Miguel in front of his family’s building near Holstein Park in Bucktown, which once housed a corner grocery store [John Morris/Chicago Patterns]

A few weeks ago I met Miguel, pictured above. His family moved to the area in 1971, running a corner grocery store and living in the space above it. After about 20 years of running a business that doubled as a neighborhood gathering spot, his family shuttered the store and his dad began a career as a cab driver.

Miguel is a living reference guide for area houses and stores now long gone, describing in great detail the families who once lived there and the few who remain. When asked if his family considered leaving as so many others have, he said no. But he did note his father was in his 80s and the family had recently sold a second house they owned.

We talked for nearly an hour about the changes he saw as a kid compared to the changes happening now. He didn’t seem to have strong negative or positive feelings about neighborhood changes, but he did miss the sense of community where neighbors knew one another and looked out for one another, something lost when a neighborhood turns over.

Moving In and Tearing Down: Cottages and Flats Facing Demolition

Past generations of neighborhood newcomers adopted the existing housing stock and improved it. The current wealthy newcomers want the amenities, convenience, and charm of these neighborhoods, but show contempt for that charm by knocking down existing homes, many of which were built in the aftermath of the Great Fire.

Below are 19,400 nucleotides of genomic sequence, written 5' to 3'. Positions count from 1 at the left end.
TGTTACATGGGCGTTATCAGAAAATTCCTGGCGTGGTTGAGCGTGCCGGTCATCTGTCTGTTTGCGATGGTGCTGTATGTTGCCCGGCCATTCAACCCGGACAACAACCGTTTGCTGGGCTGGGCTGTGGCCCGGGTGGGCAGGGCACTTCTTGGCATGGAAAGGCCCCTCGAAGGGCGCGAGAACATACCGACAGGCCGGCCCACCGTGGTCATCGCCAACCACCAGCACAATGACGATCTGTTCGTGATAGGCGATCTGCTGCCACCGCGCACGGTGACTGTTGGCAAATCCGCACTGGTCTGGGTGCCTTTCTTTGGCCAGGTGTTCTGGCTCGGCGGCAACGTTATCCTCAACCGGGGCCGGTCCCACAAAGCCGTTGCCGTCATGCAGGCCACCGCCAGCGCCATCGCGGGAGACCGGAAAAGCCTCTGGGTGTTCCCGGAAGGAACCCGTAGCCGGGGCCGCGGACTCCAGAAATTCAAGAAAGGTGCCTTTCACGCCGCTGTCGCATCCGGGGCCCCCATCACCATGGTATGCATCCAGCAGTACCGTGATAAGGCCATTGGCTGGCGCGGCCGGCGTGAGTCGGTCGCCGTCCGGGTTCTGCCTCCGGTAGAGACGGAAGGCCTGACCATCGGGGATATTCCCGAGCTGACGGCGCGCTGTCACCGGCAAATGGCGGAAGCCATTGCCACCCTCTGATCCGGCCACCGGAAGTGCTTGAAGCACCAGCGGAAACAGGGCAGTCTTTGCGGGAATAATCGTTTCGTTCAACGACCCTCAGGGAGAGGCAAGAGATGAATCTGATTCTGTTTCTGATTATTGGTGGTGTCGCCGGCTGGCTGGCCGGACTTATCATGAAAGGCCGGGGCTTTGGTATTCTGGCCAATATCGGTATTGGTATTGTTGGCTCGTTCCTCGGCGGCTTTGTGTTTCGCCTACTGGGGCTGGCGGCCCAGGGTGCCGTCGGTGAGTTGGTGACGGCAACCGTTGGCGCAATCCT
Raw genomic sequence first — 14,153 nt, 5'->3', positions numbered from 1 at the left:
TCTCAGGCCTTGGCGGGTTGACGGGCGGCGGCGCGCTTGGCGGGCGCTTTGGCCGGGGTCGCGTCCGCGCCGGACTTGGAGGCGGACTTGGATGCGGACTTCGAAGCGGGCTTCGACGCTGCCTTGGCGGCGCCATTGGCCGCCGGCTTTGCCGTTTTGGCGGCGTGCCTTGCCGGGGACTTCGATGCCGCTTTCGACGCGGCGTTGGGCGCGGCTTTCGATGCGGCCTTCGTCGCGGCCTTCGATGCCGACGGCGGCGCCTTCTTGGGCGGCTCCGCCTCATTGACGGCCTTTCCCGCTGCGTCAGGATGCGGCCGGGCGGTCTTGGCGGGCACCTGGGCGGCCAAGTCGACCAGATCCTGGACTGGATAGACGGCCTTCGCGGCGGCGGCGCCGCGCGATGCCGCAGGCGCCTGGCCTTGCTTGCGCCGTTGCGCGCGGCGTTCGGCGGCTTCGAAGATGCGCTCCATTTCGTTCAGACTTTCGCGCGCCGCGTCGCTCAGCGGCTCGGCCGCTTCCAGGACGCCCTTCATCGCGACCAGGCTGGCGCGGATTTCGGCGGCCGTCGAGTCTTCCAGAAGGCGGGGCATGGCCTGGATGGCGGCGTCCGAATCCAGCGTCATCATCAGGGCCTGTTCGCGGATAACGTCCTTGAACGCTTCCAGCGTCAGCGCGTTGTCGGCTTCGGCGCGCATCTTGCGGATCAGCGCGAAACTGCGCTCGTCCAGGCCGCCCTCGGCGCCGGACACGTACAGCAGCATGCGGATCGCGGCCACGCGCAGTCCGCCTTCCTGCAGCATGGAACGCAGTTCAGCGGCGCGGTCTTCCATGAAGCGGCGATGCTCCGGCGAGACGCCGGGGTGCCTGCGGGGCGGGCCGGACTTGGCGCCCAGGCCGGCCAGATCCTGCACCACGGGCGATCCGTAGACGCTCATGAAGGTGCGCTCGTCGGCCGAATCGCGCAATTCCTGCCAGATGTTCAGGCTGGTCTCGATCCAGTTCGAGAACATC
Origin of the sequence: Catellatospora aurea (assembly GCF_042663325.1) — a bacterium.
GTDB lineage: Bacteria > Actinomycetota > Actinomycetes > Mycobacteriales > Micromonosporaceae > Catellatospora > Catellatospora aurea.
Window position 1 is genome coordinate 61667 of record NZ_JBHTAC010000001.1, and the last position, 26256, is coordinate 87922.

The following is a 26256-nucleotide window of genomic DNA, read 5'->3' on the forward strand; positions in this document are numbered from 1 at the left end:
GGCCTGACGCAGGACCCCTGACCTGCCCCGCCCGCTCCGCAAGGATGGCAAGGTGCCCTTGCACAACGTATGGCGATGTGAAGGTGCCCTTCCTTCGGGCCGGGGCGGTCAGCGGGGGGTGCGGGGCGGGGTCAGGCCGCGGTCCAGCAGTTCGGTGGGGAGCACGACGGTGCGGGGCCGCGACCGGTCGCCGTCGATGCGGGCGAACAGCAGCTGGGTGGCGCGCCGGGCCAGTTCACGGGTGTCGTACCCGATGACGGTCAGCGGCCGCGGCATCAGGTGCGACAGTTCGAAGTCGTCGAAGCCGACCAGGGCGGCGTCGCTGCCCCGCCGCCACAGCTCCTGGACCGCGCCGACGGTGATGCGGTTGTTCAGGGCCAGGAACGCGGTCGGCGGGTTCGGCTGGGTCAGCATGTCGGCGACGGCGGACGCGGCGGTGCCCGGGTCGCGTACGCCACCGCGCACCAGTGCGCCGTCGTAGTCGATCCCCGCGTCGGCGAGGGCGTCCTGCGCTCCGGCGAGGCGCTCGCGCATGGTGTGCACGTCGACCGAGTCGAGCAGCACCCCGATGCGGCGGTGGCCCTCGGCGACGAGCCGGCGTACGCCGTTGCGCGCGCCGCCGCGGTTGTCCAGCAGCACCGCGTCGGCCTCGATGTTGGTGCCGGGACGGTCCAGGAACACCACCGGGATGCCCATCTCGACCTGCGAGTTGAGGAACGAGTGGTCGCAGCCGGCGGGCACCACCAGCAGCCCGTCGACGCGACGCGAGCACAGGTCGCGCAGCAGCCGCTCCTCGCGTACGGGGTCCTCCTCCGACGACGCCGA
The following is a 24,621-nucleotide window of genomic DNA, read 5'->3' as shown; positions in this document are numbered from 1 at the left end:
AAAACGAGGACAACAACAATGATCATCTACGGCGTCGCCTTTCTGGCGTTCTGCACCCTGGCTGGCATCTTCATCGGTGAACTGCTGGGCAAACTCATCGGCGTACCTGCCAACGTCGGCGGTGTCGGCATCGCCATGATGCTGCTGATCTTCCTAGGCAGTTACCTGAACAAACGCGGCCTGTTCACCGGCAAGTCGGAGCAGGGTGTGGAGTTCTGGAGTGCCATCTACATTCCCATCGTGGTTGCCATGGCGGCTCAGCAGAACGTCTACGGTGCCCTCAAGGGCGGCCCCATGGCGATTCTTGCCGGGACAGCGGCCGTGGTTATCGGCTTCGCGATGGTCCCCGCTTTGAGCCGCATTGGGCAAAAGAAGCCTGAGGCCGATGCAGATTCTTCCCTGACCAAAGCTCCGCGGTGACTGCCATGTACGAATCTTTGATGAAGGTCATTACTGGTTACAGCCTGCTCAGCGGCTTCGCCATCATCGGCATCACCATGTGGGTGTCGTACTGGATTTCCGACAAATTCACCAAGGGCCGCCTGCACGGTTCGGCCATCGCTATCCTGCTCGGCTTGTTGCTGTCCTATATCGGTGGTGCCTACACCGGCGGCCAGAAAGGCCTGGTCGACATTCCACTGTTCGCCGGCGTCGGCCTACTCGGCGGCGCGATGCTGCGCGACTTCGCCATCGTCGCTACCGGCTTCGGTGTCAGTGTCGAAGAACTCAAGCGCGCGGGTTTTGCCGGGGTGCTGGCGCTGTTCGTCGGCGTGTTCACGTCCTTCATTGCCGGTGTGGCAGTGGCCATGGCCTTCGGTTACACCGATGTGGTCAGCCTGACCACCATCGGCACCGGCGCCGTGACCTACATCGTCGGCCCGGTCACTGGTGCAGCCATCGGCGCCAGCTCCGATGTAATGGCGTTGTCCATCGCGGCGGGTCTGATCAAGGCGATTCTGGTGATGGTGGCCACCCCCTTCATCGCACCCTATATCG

Let’s look at a few cases where flats and cottage buildings on the near Northwest Side that were either recently demolished or will be shortly.

2429 W Augusta [John Morris/Chicago Patterns]


Built in the late 1880s, 2429 W. Augusta (above) features a very high first floor and elaborate incised floral window hoods.

2429 W Augusta [John Morris/Chicago Patterns]

This proud multi-residential building on W. Augusta sat on the market for only a few days, then sold for nearly $70,000 above the asking price. A pending demolition permit indicates the new owner has plans that do not include rehab.

Leavitt Street: a Convergence in 2017’s Summer of Teardowns

An interesting pattern emerged during the busy summer real estate season, as many teardowns of Italianate cottages and flats will occur on Leavitt.

2228 N. Leavitt [John Morris/Chicago Patterns]

2228 N. Leavitt

Just a couple blocks from where Miguel lives is a recent scrape that is becoming much more common: a late 1870s cottage razed to make way for a new house costing $1.5 million.

A particularly galling trademark of teardown projects is the advertisement of the new home in the yard of the extant home. 2228 N. Leavitt came down a few weeks ago, with new development by a company with a few anecdotal complaints regarding the quality of construction. Will the new building last 120+ years?

[John Morris/Chicago Patterns]

Removing an Identical Twin 1845 N. Leavitt

Listed at just under $650K a year ago, 1845 N. Leavitt has several sale records since then, most recently in August for $830K to an individual who leads a real estate investment firm. At the time of writing, the demolition permit has not been granted.